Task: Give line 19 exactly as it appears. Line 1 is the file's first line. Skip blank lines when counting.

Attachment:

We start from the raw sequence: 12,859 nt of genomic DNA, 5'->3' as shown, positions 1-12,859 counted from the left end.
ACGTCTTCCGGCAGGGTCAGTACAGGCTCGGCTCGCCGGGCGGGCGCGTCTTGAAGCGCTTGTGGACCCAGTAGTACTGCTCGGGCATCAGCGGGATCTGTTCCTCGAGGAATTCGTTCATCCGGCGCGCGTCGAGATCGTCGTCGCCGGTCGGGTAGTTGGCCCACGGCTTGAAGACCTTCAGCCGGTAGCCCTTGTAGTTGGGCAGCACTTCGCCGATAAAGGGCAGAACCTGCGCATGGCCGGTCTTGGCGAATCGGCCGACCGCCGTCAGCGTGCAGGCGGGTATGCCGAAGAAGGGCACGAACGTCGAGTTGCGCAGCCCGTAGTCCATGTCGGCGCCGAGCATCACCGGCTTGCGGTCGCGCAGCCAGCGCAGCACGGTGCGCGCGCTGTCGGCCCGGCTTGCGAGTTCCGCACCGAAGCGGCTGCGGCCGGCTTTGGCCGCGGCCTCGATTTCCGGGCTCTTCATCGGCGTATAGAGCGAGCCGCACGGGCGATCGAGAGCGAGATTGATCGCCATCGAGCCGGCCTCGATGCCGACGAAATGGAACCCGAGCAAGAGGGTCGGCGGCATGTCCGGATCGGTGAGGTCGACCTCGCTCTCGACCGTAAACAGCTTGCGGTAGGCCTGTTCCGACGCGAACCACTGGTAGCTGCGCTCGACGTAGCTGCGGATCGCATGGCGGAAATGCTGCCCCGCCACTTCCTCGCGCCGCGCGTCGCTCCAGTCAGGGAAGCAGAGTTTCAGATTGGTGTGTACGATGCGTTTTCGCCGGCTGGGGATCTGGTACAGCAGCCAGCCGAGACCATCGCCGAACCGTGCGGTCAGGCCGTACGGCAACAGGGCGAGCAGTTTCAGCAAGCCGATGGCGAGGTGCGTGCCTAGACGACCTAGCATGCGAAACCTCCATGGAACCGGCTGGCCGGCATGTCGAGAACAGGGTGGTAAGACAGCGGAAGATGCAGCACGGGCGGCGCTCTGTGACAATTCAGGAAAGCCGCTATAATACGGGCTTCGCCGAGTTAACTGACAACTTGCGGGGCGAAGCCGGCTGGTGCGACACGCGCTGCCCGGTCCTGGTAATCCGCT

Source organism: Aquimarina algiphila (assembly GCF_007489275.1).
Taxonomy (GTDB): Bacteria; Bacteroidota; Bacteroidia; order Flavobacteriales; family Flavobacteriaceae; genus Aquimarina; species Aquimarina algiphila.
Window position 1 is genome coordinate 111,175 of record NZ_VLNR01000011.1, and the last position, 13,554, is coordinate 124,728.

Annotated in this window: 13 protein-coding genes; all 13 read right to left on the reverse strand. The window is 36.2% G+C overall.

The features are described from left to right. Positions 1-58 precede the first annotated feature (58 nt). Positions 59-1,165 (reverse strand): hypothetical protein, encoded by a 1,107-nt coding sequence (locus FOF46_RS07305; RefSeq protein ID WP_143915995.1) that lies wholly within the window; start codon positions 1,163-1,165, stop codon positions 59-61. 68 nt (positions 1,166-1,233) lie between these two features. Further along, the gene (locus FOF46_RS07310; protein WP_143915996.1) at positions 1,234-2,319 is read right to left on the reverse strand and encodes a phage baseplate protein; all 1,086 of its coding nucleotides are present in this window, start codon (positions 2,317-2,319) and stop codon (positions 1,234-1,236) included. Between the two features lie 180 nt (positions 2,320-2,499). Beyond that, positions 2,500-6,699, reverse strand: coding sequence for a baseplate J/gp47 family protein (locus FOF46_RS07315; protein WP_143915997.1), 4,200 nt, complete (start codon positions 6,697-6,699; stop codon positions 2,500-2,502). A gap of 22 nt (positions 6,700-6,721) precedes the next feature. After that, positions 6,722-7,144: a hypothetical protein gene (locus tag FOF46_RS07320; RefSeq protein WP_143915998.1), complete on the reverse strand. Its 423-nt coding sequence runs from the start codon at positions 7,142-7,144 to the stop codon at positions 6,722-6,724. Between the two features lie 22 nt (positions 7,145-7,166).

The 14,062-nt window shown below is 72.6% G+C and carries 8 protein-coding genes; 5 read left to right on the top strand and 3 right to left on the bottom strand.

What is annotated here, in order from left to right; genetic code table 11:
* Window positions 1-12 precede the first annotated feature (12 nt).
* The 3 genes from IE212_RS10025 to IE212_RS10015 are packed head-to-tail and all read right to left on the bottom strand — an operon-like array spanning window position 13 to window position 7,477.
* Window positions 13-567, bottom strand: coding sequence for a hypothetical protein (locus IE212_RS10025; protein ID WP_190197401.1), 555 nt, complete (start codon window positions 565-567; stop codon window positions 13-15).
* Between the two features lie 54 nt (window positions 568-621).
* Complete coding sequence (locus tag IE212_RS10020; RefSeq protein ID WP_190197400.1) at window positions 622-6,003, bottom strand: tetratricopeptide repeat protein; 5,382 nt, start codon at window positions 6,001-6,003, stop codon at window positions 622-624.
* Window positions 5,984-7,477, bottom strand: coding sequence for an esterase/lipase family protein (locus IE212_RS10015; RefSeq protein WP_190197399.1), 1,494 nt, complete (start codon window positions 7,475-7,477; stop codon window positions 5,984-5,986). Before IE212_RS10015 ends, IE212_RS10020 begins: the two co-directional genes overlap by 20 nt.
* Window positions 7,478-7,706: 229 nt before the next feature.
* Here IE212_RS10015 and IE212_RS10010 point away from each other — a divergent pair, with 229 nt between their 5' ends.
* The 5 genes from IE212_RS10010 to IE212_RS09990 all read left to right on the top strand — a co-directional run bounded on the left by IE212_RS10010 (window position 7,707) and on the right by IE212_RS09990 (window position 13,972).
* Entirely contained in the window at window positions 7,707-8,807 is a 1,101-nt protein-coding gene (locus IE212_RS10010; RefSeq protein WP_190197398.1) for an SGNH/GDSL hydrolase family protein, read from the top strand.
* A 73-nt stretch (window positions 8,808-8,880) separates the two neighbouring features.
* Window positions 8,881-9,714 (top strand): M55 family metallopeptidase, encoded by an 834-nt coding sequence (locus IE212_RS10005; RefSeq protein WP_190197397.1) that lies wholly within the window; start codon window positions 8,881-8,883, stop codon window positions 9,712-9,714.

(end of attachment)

* Entirely contained in the window at window positions 7,707-8,807 is a 1,101-nt protein-coding gene (locus IE212_RS10010; RefSeq protein WP_190197398.1) for an SGNH/GDSL hydrolase family protein, read from the top strand.